EPO Extends Acceleration of Oppositions to Cases with Co-pending UPC or National Revocation Actions
The EPO has recently modified its approach to acceleration of EPO opposition proceedings in cases where there is a co-pending action before the Unified Patent Court (UPC) or a national court of a member state.
In particular, the EPO previously provided for acceleration of oppositions if there was a co-pending infringement action before the UPC or a national court of a member state, but did not specifically provide for acceleration based on a co-pending revocation action. The EPO has now said that it will accelerate oppositions if there is an infringement action or revocation action pending before the Unified Patent Court (UPC) or a national court of a member state. The EPO will accelerate the oppositions if they are informed of the UPC/national action by the court in question or at the request of one of the parties to the opposition.
The timelines for an accelerated procedure remain unchanged – the EPO will aim to issue the next procedural action within 3 months of initiation of acceleration or, if the patentee’s response to the opposition has not yet been received, within 3 months of receipt of the patentee’s response. In addition, oral proceedings will be (re)scheduled to take place as soon as possible. Requests from parties to extend deadlines or postpone oral proceedings will only be granted exceptionally and if properly substantiated.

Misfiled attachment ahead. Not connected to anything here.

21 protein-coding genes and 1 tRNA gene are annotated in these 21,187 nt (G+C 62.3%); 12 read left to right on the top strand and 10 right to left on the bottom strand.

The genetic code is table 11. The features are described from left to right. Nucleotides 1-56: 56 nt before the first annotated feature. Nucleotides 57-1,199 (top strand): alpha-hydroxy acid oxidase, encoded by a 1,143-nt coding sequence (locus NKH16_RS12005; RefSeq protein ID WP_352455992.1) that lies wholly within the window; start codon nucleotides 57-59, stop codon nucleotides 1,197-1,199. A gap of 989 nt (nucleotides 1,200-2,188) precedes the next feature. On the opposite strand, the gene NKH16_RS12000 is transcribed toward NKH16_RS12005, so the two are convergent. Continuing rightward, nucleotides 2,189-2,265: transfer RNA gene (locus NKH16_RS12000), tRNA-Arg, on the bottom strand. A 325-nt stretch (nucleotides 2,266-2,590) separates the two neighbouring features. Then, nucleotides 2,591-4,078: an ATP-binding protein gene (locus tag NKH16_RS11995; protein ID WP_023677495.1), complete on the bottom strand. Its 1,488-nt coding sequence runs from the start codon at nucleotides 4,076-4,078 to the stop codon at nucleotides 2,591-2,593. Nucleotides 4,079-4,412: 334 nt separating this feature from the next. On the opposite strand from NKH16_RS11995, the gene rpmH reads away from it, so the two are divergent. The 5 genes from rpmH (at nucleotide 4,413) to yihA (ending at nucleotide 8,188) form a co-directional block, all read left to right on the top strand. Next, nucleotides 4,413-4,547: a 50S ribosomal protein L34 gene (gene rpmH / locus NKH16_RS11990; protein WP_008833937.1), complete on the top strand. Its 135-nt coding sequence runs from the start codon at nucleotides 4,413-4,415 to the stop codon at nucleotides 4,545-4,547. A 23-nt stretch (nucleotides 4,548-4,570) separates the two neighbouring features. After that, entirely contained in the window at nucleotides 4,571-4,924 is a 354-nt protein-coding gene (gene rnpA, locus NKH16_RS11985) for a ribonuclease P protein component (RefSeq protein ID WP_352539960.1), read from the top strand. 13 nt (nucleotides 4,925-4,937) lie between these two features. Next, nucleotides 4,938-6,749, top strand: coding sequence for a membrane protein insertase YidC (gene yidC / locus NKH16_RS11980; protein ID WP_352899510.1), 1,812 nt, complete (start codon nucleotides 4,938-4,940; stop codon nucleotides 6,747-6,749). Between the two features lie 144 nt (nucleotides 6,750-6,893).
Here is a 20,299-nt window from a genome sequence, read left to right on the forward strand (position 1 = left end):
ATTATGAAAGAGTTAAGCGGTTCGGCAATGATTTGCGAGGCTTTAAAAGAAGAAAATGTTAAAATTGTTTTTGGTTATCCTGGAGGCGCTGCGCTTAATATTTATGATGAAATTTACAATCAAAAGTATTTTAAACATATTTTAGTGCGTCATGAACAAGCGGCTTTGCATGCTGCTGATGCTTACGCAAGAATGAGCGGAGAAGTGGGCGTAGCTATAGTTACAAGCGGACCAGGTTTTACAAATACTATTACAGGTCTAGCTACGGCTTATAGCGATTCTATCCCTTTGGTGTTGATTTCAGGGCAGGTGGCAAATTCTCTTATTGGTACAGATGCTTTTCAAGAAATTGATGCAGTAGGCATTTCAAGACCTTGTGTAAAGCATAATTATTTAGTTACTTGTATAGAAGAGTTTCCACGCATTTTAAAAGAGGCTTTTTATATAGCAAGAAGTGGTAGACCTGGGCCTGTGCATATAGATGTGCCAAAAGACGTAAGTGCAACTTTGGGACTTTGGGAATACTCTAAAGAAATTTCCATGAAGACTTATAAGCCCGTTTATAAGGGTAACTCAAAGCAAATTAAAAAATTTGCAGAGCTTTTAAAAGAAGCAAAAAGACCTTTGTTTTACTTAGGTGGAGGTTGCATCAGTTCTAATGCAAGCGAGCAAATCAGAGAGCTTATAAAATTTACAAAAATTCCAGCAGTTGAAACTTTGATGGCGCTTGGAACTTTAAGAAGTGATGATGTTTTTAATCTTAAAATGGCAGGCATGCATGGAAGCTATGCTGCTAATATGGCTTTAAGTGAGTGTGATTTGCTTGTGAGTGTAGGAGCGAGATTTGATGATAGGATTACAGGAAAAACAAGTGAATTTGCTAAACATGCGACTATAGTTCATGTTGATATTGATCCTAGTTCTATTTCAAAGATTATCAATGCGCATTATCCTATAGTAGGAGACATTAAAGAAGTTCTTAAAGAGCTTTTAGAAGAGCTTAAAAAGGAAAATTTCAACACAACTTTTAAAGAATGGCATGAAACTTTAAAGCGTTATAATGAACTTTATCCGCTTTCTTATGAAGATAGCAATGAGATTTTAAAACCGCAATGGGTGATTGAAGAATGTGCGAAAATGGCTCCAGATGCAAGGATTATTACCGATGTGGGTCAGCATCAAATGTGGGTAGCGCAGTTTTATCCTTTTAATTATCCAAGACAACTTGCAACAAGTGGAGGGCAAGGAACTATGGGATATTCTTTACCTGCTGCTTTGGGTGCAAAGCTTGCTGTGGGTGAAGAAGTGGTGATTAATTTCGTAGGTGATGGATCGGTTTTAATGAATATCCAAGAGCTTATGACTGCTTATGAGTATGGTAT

In practice, the changes to the EPO’s approach will result in acceleration being extended to the relatively small number of EPO oppositions where there is a co-pending revocation action but no corresponding claim for infringement. The previous practice of the EPO in not providing a specific framework for acceleration of such cases had attracted criticism, since there did not seem to be any justification for treating such cases differently from those with a co-pending infringement action.
Although the current changes only relate to acceleration of first instance opposition proceedings, the acceleration of appeals is also possible (see Article 10 of the Rules of Procedure of the Boards of Appeal). We would expect the Boards of Appeal to take into account the modified approach for acceleration of first instance proceedings when deciding whether or not to accelerate an appeal.